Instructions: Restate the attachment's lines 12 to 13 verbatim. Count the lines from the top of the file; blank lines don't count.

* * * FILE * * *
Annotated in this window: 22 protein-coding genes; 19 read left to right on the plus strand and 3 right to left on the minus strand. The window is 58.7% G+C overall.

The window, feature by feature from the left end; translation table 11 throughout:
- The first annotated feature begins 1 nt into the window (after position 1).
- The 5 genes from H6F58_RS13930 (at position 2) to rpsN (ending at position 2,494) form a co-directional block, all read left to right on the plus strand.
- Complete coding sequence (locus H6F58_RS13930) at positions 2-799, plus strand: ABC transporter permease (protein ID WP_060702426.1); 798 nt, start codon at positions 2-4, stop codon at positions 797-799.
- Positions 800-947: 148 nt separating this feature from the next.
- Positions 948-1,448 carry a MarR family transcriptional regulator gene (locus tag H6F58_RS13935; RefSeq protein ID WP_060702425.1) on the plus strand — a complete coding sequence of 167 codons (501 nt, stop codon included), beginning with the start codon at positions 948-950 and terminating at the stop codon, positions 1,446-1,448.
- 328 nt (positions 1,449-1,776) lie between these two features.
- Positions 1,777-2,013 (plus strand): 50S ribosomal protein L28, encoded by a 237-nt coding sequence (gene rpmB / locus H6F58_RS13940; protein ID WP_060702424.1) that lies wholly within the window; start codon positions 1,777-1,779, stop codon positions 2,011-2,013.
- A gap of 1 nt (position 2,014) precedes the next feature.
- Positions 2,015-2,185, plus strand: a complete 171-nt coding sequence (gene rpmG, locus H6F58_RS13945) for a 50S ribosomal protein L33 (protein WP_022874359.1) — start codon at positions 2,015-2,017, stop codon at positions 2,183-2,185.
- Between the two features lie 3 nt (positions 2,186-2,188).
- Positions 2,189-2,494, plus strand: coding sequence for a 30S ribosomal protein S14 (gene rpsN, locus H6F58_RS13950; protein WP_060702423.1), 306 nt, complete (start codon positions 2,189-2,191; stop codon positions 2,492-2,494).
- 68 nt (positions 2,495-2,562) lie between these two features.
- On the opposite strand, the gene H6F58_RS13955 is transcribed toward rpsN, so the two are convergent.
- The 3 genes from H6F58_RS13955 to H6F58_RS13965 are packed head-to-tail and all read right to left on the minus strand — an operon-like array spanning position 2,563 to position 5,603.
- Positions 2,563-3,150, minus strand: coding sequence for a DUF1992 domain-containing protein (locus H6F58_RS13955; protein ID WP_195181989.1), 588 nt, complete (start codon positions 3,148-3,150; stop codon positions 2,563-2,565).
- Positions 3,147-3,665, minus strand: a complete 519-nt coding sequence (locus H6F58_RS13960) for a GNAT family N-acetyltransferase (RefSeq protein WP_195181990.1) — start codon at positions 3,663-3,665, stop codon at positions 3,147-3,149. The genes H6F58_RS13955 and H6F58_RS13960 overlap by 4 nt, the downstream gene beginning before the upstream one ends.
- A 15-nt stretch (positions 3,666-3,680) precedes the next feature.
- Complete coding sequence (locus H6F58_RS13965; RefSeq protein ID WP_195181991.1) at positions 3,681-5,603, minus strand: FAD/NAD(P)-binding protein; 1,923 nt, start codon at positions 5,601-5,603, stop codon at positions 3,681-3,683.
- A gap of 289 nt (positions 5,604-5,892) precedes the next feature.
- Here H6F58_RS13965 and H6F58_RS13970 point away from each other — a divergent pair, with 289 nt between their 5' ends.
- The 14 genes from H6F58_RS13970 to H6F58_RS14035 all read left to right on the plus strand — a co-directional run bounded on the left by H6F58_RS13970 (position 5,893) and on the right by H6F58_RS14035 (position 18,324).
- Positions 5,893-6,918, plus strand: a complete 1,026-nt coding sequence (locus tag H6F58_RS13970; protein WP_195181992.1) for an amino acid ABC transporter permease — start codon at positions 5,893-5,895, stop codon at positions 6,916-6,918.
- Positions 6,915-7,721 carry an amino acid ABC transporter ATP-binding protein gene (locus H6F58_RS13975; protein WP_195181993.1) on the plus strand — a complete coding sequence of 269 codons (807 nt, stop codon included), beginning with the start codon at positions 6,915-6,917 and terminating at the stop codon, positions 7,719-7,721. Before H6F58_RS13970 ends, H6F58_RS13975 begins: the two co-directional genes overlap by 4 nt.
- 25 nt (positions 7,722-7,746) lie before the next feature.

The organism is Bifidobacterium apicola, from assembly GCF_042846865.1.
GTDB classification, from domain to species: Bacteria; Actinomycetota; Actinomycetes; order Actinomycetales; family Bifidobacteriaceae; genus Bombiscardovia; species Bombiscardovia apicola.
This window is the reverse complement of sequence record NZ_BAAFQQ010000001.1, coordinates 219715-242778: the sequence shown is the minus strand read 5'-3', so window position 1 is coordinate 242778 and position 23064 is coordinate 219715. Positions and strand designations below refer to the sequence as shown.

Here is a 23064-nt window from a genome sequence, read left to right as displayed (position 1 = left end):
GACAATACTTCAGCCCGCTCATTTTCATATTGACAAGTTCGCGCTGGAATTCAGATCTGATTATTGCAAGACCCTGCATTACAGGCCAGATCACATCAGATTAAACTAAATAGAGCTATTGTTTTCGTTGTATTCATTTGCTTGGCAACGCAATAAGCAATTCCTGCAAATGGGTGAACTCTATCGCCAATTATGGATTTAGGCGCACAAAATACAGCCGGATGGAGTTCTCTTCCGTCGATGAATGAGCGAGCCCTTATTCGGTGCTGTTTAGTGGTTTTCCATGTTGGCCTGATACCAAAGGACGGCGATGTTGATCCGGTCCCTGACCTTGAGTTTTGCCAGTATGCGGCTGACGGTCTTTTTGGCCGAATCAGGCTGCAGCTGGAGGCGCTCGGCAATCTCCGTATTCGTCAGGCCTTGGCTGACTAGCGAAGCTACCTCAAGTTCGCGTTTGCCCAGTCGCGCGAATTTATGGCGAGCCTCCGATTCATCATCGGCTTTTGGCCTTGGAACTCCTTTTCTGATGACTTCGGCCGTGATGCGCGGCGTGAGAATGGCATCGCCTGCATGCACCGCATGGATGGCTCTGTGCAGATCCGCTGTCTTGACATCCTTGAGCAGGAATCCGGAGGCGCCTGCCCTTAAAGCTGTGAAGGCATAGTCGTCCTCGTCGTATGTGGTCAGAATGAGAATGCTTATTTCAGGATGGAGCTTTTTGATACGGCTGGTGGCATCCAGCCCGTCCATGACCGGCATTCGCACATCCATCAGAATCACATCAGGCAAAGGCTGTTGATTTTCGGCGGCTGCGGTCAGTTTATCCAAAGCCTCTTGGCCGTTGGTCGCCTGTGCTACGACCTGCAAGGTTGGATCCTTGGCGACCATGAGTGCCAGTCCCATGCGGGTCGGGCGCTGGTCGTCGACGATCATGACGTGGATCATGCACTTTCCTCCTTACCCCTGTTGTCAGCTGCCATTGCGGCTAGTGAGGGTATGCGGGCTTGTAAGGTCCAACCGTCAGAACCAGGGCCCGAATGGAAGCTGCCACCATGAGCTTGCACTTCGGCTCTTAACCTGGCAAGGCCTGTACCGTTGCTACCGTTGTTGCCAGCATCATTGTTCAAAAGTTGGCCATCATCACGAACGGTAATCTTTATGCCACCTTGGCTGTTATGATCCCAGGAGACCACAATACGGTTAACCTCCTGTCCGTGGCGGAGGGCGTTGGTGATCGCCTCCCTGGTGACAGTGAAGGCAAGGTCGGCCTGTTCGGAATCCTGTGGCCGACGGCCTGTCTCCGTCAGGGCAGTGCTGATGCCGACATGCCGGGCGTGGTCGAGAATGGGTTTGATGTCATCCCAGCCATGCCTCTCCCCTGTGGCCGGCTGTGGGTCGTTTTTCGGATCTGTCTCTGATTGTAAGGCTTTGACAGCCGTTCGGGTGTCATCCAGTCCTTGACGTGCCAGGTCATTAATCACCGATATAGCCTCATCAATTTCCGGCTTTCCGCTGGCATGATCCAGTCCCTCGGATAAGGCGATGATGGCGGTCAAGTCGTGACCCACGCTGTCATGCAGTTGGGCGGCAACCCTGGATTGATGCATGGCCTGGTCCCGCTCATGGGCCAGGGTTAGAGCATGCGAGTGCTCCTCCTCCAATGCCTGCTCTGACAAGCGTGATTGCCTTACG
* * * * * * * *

- Between the two features lie 3 nt (positions 2,186-2,188).
- Positions 2,189-2,494, plus strand: coding sequence for a 30S ribosomal protein S14 (gene rpsN, locus H6F58_RS13950; protein WP_060702423.1), 306 nt, complete (start codon positions 2,189-2,191; stop codon positions 2,492-2,494).